NEW YORK (GenomeWeb) – With its recently announced partnership with genetic testing firm NxGen MDx, NX Prenatal aims to establish a foothold in the maternal-fetal medicine market as it moves towards commercialization of its test for preterm birth.
"NxGen is very knowledgeable in this space, and they are in close touch with our intended customers, so our thinking is that working with a company like NxGen can accelerate our path to the market," NX Prenatal CEO Brian Brohman told GenomeWeb this week.
Louisville, Kentucky-based NX Prenatal is developing a proteomic test for assessing women's risk of delivering prematurely. The company uses multiple-reaction monitoring mass spec to measure exosome-bound proteins linked to preterm birth. In a 75-patient study published in March in the American Journal of Obstetrics and Gynecology, the company presented a number of three-protein panels that, when measured between 10 and 12 weeks of gestation, were able to identify women who would go on to have a preterm delivery with a sensitivity and specificity of above 80 percent each.
NX Prenatal is now performing a similar study in a larger cohort with the goal of further refining its protein signature, Brohman said. He declined to give a target date for commercialization of the test, but said that the goal of the NxGen MDx partnership was to bring the test to market "as soon as possible."
Founded in 2012, NxGen MDx focuses primarily on genetic carrier screening, for which it uses next-generation sequencing. Using mass spec-based proteomics, NX Prenatal's test is a somewhat different product, but both are aimed at the same sets of physicians and patients.
For proteomics test makers, commercial concerns like driving physician adoption and winning payor coverage has proven at least as challenging as the scientific side of test development. While a number of companies have managed to bring proteomic tests to market, few have scored big commercial hits, and many have struggled to establish effective commercial infrastructures and strategies.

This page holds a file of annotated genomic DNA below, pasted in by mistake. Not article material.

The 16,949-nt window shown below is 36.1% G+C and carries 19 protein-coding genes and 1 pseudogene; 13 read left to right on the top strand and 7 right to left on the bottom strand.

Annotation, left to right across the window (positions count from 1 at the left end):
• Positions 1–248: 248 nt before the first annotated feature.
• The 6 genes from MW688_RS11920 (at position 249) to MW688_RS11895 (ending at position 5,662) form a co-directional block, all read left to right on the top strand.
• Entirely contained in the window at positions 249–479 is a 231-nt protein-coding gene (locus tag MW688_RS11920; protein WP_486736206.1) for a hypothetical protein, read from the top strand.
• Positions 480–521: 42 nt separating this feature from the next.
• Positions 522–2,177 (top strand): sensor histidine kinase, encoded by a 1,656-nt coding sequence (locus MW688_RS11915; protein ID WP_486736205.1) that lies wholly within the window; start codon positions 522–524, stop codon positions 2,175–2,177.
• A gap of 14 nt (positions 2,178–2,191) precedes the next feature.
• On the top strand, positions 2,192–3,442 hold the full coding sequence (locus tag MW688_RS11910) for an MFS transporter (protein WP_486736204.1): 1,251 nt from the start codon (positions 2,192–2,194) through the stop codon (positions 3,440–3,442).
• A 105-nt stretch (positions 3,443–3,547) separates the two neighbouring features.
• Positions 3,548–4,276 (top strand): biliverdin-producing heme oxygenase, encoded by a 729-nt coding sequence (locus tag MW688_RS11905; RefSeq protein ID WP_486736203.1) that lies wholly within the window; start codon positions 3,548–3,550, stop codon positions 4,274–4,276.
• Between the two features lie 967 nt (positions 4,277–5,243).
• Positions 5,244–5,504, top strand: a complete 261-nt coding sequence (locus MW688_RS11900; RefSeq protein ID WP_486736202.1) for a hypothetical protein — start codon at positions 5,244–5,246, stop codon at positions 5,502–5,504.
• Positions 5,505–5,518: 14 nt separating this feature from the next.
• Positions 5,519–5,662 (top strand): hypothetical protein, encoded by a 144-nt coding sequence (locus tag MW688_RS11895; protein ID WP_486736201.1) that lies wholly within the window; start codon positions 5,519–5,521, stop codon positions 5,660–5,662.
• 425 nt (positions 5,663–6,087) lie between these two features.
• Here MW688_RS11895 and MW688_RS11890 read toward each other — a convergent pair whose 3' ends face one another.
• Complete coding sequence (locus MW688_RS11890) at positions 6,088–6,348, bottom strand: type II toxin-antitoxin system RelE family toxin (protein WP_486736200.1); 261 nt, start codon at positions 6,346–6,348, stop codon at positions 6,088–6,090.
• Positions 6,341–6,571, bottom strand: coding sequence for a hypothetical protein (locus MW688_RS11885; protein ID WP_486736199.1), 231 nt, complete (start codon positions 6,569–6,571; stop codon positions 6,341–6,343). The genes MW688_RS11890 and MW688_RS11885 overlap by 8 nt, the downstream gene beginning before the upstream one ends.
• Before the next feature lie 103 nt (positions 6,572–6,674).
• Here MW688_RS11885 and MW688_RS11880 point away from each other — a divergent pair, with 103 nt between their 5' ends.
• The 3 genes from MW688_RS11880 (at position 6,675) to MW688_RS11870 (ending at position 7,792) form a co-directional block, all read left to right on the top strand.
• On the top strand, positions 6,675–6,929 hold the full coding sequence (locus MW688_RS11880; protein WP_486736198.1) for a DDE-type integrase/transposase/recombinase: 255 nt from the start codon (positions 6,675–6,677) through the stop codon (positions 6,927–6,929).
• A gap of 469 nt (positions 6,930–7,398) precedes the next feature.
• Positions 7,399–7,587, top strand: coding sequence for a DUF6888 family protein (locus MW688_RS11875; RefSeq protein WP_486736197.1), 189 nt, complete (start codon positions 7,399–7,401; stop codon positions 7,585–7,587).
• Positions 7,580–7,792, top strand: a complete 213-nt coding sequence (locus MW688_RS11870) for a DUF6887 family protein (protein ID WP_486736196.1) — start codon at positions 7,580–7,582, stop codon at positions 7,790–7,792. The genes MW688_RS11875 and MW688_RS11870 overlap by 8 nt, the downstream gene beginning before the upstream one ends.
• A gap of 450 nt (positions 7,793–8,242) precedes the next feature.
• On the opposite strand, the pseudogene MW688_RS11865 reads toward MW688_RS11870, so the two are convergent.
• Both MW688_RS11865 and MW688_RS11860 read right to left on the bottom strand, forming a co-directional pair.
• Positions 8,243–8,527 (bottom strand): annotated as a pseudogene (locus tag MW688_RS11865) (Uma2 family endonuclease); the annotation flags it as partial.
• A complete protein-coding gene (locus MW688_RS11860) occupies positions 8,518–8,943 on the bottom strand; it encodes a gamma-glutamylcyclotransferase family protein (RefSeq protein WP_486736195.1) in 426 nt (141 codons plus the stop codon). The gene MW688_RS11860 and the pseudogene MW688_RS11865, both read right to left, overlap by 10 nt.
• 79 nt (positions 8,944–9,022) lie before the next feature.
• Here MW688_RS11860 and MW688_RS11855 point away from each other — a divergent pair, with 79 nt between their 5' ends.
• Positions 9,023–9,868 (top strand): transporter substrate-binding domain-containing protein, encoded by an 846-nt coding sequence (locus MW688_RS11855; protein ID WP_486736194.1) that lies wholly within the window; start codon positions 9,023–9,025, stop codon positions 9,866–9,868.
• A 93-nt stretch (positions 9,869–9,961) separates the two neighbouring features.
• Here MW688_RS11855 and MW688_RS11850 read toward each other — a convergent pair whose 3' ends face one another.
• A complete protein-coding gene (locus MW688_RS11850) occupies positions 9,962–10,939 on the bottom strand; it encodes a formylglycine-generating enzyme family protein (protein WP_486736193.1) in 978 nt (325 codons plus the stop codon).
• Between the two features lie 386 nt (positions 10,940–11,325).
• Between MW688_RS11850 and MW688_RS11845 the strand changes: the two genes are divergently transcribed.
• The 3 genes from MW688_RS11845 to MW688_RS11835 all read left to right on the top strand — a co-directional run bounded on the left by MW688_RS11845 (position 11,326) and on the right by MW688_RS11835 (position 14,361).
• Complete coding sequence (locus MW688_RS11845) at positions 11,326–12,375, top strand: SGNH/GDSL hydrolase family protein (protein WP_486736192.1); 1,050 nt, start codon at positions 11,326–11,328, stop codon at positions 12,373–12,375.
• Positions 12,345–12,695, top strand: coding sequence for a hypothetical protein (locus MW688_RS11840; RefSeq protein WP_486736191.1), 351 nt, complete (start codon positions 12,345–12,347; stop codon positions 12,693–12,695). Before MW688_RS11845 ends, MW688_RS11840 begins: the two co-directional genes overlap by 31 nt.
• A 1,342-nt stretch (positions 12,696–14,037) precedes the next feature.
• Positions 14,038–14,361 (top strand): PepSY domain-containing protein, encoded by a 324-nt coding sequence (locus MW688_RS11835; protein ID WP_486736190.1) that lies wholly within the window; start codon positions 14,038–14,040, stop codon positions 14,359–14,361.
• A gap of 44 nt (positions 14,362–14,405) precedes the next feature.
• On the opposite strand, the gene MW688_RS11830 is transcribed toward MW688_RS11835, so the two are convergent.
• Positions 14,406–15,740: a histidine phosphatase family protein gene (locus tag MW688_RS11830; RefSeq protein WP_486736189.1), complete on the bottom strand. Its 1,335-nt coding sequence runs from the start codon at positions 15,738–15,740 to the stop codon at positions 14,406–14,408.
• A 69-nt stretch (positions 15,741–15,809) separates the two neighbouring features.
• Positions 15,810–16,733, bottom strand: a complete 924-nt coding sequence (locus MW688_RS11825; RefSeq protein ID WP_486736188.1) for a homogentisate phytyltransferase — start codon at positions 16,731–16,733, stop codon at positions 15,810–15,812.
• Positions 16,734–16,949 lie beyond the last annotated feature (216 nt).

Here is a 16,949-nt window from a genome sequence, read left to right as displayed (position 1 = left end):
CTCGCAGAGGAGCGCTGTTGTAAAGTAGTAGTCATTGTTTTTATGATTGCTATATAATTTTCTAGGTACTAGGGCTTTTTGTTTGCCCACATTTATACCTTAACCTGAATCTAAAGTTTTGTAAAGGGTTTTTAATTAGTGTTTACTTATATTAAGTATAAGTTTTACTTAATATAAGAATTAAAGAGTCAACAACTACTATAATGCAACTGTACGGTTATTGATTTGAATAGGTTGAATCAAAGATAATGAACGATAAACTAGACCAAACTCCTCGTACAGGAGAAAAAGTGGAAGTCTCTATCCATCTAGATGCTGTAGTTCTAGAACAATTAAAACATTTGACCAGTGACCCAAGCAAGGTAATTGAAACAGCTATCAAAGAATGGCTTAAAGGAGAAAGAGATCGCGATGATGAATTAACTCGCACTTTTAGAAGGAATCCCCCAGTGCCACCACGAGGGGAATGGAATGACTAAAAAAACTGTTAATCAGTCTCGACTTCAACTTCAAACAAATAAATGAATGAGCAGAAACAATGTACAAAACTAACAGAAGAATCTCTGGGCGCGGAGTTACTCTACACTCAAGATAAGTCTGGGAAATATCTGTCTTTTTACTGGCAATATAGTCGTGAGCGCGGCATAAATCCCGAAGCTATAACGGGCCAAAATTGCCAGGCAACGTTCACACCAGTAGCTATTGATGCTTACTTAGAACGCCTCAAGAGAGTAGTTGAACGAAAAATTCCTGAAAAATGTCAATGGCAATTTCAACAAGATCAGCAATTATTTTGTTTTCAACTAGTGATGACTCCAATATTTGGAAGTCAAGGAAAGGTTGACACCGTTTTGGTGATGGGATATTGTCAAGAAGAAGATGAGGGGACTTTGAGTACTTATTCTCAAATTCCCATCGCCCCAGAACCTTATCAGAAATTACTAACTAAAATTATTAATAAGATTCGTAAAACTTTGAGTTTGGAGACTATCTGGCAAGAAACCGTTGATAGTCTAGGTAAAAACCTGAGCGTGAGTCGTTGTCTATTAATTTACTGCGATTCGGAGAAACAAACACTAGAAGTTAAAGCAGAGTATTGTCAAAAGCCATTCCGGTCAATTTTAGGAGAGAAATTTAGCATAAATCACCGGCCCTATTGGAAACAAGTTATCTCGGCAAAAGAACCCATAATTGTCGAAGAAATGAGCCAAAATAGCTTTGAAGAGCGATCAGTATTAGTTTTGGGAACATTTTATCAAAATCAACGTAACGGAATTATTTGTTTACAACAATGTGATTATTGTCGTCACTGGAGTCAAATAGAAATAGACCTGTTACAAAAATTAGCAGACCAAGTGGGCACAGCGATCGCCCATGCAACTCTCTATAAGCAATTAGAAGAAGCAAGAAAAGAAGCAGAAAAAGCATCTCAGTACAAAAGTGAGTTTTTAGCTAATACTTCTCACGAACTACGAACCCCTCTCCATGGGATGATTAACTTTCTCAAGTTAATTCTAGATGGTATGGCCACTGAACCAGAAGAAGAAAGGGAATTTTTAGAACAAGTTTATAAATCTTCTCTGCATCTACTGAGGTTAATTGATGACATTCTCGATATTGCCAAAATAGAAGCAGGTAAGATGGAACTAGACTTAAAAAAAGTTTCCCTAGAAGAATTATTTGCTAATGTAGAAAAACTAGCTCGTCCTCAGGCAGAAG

In the past, firms like Vermillion outsourced many of these efforts via licensing deals with large clinical reference labs. In Vermillion's case, though, the company came to believe its test was not receiving the targeted attention needed to drive adoption of a new specialty test from its partner Quest Diagnostics, and it terminated the licensing deal after xx years.
More recently, some companies, similar to NX Prenatal, have taken a more targeted approach, looking to partner with firms focused on similar healthcare questions and needs. To aid commercialization of its Promark prostate cancer test, Metamark Genetics actually purchased a urology-focused anatomic pathology business from HealthTronics Laboratory Solutions in 2013. That deal gave Metamark the full commercial infrastructure required to support the launch of its test, including reimbursement specialists, a billing and collections department, laboratory facilities, a national sales force, and a customer base of roughly 500 US urology practices comprising some 2,500 urologists.
NX Prenatal hopes through the NxGen MDx deal to gain access to assets needed for commercialization of its test in a similar way.
"Historically [NxGen MDx] is primarily involved in genetic carrier screening types of tests, but they are specifically calling on the OB-GYN and maternal fetal medicine community, and are quite in touch with things they would need in terms of new diagnostic products," Brohman said. "They have full commercial capabilities from all of the lab operations through to the commercial infrastructure, which includes everything from sales folks all the way through to relationships with payors and all the billing capabilities and everything you need to have a successful launch."
NxGen MDx could also expand NX Prenatal's access to clinical study cohorts, Brohman said. "Some of the folks they have worked with historically are not the same as the folks we have worked with, so there are some nice synergies there."